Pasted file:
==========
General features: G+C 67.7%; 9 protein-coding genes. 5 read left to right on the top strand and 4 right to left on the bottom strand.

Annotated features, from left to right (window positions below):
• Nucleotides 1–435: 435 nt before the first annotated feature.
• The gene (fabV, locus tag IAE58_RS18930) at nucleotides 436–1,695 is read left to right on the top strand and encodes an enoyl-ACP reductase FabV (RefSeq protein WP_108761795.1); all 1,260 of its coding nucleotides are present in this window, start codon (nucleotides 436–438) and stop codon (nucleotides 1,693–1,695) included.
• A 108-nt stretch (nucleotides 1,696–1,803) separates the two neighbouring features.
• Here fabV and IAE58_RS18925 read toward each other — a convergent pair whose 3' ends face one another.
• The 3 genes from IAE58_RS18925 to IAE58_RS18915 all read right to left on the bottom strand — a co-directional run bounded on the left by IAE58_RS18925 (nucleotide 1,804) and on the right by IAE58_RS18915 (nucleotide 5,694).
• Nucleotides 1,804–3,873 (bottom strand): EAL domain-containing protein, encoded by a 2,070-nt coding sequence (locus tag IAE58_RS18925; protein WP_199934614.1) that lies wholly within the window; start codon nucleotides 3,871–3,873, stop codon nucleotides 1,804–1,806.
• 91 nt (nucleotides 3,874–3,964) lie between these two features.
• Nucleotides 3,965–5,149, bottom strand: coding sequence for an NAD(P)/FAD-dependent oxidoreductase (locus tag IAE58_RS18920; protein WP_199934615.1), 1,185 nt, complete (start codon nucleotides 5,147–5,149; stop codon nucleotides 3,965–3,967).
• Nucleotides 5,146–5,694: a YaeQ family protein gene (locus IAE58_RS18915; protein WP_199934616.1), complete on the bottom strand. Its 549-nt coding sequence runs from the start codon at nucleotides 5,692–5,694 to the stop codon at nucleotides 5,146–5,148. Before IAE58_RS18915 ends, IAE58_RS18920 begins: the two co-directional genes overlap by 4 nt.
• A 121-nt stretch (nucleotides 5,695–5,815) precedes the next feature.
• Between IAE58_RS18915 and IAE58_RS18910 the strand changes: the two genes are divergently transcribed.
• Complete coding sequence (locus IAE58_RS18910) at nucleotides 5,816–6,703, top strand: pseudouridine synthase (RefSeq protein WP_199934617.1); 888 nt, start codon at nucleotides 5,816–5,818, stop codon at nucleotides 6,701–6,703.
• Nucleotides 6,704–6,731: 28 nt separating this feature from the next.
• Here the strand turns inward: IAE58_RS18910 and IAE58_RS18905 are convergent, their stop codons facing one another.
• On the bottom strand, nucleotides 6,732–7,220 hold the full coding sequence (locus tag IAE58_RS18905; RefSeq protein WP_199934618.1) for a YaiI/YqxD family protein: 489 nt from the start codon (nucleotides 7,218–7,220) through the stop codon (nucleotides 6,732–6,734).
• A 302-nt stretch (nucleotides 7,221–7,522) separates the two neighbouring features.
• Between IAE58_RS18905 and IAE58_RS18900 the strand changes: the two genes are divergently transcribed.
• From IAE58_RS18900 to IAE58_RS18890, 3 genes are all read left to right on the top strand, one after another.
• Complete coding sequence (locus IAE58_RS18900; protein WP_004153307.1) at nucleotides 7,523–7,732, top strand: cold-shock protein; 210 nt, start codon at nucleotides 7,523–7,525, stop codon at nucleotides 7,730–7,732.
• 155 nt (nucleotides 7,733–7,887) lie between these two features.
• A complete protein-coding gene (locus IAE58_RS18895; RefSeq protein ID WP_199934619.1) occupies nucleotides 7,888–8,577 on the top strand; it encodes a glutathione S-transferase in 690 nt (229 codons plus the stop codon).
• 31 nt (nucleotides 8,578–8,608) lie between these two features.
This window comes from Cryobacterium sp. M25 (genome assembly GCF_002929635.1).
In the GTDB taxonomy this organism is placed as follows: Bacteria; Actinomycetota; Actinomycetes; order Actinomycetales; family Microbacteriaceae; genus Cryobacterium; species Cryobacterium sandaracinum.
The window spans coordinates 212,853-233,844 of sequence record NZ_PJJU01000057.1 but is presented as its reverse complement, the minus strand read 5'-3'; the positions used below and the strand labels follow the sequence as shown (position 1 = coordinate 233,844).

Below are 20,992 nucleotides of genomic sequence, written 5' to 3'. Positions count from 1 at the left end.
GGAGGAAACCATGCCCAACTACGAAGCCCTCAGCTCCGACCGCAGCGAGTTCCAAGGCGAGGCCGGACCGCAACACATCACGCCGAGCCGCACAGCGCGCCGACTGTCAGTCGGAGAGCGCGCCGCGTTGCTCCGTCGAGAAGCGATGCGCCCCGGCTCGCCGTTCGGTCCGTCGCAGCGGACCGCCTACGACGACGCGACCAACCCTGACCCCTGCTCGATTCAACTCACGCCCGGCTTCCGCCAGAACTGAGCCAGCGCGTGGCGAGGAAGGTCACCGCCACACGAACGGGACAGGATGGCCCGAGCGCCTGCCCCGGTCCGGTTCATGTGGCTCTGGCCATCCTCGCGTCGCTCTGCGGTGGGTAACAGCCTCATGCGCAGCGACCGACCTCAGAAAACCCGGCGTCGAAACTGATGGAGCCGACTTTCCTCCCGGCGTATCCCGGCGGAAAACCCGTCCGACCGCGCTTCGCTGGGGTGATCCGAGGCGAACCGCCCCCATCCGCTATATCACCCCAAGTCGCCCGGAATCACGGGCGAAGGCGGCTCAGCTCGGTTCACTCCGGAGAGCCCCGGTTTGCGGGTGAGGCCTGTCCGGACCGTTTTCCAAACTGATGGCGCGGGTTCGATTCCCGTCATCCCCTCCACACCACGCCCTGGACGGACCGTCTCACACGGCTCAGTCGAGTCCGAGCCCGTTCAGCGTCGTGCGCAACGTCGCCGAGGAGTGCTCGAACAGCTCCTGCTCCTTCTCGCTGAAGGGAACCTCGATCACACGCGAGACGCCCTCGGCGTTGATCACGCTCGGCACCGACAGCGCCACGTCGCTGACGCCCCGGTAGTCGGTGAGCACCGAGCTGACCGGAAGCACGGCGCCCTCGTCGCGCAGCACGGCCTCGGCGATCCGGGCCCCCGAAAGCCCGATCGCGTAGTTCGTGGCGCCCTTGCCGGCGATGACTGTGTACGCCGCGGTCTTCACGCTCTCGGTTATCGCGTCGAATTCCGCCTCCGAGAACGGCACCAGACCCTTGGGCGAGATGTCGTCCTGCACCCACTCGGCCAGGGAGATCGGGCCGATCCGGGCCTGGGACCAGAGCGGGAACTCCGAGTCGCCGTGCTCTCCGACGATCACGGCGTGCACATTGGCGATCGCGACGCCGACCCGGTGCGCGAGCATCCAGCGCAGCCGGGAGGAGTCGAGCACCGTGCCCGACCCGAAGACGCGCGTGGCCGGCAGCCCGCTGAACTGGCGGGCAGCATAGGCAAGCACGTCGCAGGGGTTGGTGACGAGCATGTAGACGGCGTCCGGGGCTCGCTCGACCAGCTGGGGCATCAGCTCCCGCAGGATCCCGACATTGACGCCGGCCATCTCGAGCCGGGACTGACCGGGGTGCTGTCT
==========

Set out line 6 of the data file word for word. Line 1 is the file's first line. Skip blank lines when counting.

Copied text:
• Here fabV and IAE58_RS18925 read toward each other — a convergent pair whose 3' ends face one another.